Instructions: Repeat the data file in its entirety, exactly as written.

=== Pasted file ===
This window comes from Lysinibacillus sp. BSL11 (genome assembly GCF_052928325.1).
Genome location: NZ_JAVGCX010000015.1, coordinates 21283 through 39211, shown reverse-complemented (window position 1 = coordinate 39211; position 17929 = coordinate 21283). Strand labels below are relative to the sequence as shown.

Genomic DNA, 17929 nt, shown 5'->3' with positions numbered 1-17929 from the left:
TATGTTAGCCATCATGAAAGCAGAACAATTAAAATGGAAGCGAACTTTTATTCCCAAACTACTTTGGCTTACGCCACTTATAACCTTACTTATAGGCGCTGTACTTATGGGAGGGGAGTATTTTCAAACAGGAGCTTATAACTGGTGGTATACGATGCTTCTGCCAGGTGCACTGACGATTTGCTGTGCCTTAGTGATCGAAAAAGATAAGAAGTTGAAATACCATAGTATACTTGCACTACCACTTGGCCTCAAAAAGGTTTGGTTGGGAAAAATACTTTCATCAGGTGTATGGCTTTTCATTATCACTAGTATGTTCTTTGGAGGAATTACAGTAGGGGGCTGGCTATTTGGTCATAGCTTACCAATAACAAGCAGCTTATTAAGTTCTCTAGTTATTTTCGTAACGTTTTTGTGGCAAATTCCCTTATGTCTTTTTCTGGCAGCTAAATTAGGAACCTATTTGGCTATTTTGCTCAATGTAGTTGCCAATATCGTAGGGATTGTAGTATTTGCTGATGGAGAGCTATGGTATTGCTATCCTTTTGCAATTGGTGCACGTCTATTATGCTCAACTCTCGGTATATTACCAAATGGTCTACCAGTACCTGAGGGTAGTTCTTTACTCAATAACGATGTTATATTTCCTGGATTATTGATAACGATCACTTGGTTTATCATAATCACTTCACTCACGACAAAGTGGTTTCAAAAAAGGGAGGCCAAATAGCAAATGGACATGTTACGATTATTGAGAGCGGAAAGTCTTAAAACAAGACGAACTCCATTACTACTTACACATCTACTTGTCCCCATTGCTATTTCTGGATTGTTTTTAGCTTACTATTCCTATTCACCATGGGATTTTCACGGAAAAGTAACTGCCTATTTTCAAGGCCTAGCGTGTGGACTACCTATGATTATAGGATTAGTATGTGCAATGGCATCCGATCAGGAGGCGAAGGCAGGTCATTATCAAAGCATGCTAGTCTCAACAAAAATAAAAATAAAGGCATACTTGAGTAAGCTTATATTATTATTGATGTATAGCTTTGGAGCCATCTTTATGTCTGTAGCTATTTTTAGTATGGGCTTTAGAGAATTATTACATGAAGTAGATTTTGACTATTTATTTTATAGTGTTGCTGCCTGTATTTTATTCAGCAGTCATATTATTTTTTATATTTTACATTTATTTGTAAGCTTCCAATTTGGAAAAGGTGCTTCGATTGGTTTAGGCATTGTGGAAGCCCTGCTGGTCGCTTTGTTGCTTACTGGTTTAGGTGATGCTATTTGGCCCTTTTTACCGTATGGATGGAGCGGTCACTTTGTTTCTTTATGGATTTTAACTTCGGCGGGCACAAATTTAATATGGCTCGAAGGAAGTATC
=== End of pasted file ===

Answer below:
This window comes from Lysinibacillus sp. BSL11 (genome assembly GCF_052928325.1).
Genome location: NZ_JAVGCX010000015.1, coordinates 21283 through 39211, shown reverse-complemented (window position 1 = coordinate 39211; position 17929 = coordinate 21283). Strand labels below are relative to the sequence as shown.

Genomic DNA, 17929 nt, shown 5'->3' with positions numbered 1-17929 from the left:
TATGTTAGCCATCATGAAAGCAGAACAATTAAAATGGAAGCGAACTTTTATTCCCAAACTACTTTGGCTTACGCCACTTATAACCTTACTTATAGGCGCTGTACTTATGGGAGGGGAGTATTTTCAAACAGGAGCTTATAACTGGTGGTATACGATGCTTCTGCCAGGTGCACTGACGATTTGCTGTGCCTTAGTGATCGAAAAAGATAAGAAGTTGAAATACCATAGTATACTTGCACTACCACTTGGCCTCAAAAAGGTTTGGTTGGGAAAAATACTTTCATCAGGTGTATGGCTTTTCATTATCACTAGTATGTTCTTTGGAGGAATTACAGTAGGGGGCTGGCTATTTGGTCATAGCTTACCAATAACAAGCAGCTTATTAAGTTCTCTAGTTATTTTCGTAACGTTTTTGTGGCAAATTCCCTTATGTCTTTTTCTGGCAGCTAAATTAGGAACCTATTTGGCTATTTTGCTCAATGTAGTTGCCAATATCGTAGGGATTGTAGTATTTGCTGATGGAGAGCTATGGTATTGCTATCCTTTTGCAATTGGTGCACGTCTATTATGCTCAACTCTCGGTATATTACCAAATGGTCTACCAGTACCTGAGGGTAGTTCTTTACTCAATAACGATGTTATATTTCCTGGATTATTGATAACGATCACTTGGTTTATCATAATCACTTCACTCACGACAAAGTGGTTTCAAAAAAGGGAGGCCAAATAGCAAATGGACATGTTACGATTATTGAGAGCGGAAAGTCTTAAAACAAGACGAACTCCATTACTACTTACACATCTACTTGTCCCCATTGCTATTTCTGGATTGTTTTTAGCTTACTATTCCTATTCACCATGGGATTTTCACGGAAAAGTAACTGCCTATTTTCAAGGCCTAGCGTGTGGACTACCTATGATTATAGGATTAGTATGTGCAATGGCATCCGATCAGGAGGCGAAGGCAGGTCATTATCAAAGCATGCTAGTCTCAACAAAAATAAAAATAAAGGCATACTTGAGTAAGCTTATATTATTATTGATGTATAGCTTTGGAGCCATCTTTATGTCTGTAGCTATTTTTAGTATGGGCTTTAGAGAATTATTACATGAAGTAGATTTTGACTATTTATTTTATAGTGTTGCTGCCTGTATTTTATTCAGCAGTCATATTATTTTTTATATTTTACATTTATTTGTAAGCTTCCAATTTGGAAAAGGTGCTTCGATTGGTTTAGGCATTGTGGAAGCCCTGCTGGTCGCTTTGTTGCTTACTGGTTTAGGTGATGCTATTTGGCCCTTTTTACCGTATGGATGGAGCGGTCACTTTGTTTCTTTATGGATTTTAACTTCGGCGGGCACAAATTTAATATGGCTCGAAGGAAGTATC